"Even if any alleged discrimination occurred, which Defendant denies, [Blair's] claims are barred to the extent he failed to put Defendant on notice of the alleged misconduct in a timely manner, failed to take advantage of preventative or corrective opportunities provided by Defendant, and failed to provide Defendant a reasonable opportunity to stop or correct the alleged misconduct and/or to remedy the alleged harm," Hendrick's response said.
Blair worked at Hendrick Toyota Concord from 2012 to 2020. He said in his complaint that he began experiencing harassment in 2014 and that it became "intolerable" but went unaddressed by management.
Blair's complaint alleges that St. George dangled whole bananas in his face, made monkey noises at him, called him a "tint meter," referred to another Black employee as a "darkie" and showed Blair racist memes about Michelle Obama, Kobe Bryant and Colin Kaepernick.
Hendrick previously confirmed that St. George was fired from the Concord store after an investigation in October 2020 and told Automotive News that "discrimination in any form is wrong and unacceptable."
In its response filed Monday, Hendrick partly agreed with a few details in Blair's account — for instance, that a dealership employee named Travis Weddington met with store management in late February or early March 2020. Blair said Weddington intended to raise concerns about St. George's taunting. Hendrick's response denied the meeting was related to racial harassment.
The response also claimed a visit by a human resources representative requested by Blair did not happen in August or September 2020 because the representative in question, Tonda Wilsman, was receiving treatment for cancer and working remotely.
Blair's complaint said he placed a call to Wilsman on Sept. 23 to talk about the work atmosphere but that she did not answer. Hendrick's response said Wilsman did not answer because she was hospitalized at the time. It also claimed Blair did not leave her a message.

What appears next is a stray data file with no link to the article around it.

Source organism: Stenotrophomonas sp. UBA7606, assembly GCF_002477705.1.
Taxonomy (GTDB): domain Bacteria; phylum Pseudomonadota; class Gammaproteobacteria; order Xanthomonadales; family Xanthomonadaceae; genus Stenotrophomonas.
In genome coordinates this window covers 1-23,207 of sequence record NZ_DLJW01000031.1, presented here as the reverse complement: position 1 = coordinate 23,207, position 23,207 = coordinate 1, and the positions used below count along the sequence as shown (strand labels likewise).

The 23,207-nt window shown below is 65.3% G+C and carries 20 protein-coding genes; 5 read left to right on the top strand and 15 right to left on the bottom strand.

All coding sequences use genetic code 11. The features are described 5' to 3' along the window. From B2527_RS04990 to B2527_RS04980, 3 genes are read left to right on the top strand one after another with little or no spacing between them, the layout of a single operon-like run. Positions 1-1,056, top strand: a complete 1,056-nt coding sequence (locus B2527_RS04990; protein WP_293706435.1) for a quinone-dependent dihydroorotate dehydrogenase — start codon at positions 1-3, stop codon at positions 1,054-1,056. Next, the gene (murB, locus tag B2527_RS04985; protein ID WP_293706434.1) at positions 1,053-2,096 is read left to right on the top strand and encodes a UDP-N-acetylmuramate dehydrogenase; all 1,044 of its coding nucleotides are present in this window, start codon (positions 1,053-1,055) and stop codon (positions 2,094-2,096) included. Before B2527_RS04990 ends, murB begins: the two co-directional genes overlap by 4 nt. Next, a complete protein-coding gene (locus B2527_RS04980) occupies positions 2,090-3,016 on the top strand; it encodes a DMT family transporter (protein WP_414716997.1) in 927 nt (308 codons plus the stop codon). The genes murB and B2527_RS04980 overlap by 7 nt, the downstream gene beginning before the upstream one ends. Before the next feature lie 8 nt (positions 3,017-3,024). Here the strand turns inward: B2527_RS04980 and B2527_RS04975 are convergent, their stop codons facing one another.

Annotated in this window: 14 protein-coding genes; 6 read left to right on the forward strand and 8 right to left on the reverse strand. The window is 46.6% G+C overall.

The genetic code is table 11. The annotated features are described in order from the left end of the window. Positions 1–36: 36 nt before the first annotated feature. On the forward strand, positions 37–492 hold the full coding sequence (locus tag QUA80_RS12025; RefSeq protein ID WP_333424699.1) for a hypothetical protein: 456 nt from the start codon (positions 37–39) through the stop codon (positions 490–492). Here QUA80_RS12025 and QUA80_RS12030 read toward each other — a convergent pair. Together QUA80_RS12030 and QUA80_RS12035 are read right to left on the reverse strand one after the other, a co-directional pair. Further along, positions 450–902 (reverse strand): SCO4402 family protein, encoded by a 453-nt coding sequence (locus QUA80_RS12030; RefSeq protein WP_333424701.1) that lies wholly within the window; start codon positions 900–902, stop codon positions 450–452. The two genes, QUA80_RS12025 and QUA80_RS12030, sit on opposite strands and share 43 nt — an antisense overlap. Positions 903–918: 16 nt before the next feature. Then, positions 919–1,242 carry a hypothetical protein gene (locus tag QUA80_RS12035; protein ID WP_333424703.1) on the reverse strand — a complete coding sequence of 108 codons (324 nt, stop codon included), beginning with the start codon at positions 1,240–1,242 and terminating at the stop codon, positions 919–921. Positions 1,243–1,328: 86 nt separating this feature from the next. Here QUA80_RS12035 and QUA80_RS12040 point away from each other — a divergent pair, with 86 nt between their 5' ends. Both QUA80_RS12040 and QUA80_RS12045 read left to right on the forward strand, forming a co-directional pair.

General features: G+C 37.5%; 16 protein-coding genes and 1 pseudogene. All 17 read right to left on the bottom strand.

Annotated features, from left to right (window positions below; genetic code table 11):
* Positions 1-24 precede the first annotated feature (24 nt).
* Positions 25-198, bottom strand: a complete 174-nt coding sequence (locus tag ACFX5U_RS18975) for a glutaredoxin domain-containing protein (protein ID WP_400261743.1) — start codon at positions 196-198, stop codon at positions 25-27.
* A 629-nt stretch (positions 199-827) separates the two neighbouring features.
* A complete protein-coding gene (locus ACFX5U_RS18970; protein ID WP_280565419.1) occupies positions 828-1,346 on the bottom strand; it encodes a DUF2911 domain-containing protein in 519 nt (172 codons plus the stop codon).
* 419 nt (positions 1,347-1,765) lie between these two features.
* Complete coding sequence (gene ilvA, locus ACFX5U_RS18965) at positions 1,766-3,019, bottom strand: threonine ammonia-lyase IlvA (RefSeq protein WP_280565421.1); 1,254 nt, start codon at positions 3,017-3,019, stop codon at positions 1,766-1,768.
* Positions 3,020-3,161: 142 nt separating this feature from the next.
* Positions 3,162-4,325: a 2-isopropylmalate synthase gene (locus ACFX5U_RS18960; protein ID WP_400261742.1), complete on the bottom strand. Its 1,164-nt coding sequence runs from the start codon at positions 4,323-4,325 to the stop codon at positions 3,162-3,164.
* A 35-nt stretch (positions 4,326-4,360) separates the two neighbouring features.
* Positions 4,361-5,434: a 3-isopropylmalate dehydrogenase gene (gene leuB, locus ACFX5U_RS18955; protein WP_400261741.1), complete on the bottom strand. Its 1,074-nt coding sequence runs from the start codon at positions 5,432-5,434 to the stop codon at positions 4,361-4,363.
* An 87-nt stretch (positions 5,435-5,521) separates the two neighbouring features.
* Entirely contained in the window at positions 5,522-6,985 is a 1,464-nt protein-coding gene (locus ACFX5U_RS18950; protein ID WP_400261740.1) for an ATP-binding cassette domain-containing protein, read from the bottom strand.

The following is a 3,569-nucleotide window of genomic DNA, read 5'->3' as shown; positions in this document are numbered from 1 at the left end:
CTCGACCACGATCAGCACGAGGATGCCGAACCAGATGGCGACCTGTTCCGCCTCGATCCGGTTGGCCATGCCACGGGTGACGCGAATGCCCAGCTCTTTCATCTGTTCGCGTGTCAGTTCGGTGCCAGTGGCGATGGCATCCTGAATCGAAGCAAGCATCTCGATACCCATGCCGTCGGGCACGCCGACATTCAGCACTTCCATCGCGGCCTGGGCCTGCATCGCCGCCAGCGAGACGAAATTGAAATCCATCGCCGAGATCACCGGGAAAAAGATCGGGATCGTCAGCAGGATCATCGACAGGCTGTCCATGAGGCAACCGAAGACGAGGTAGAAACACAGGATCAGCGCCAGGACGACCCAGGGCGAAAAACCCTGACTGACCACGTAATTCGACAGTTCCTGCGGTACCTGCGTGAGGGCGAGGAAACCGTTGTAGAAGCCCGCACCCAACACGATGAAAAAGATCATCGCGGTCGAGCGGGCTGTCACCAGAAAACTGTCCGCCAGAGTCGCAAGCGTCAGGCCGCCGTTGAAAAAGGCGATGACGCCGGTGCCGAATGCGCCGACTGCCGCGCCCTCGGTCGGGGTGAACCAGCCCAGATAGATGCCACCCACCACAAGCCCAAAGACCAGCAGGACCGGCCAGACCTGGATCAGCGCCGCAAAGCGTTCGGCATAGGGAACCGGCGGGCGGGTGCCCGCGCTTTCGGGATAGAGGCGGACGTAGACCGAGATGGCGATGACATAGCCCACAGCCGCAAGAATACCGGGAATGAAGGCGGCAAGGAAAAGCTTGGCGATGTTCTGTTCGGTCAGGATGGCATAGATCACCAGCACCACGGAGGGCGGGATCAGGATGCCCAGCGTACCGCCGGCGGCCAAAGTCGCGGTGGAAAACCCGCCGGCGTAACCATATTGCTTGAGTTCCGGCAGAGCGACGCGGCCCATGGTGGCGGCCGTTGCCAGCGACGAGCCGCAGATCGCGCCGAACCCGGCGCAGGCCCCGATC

In his complaint, Blair said Hays called him off the dealership floor on Sept. 24 and "angrily accused him of stirring up trouble among employees" by expressing his concerns about the dealership's racial environment.
Hendrick acknowledged the meeting occurred but refuted that it was prompted by the call to human resources. In its response, the company claimed the meeting was prompted by Vince Davis, Blair's then-supervisor, about a "work-related mistake" made by Blair. The response also said Hays was unaware that Blair made a call to human resources.
Blair resigned that day, according to his complaint.
Hendrick's response made numerous defense claims — including that Blair's lawsuit should be dismissed because it improperly named Hendrick Cos. as the defendant instead of Hendrick Toyota Concord where he was employed. Hendrick Cos. is a Hendrick organization but is independent of the dealerships.
Hendrick Automotive Group asked for Blair's lawsuit to be dismissed and for the group to be compensated for costs and legal fees.
A lawyer for Blair did not respond to Automotive News' request for comment by the time of publication.
Previous attempts to directly reach both St. George and Hays were unsuccessful.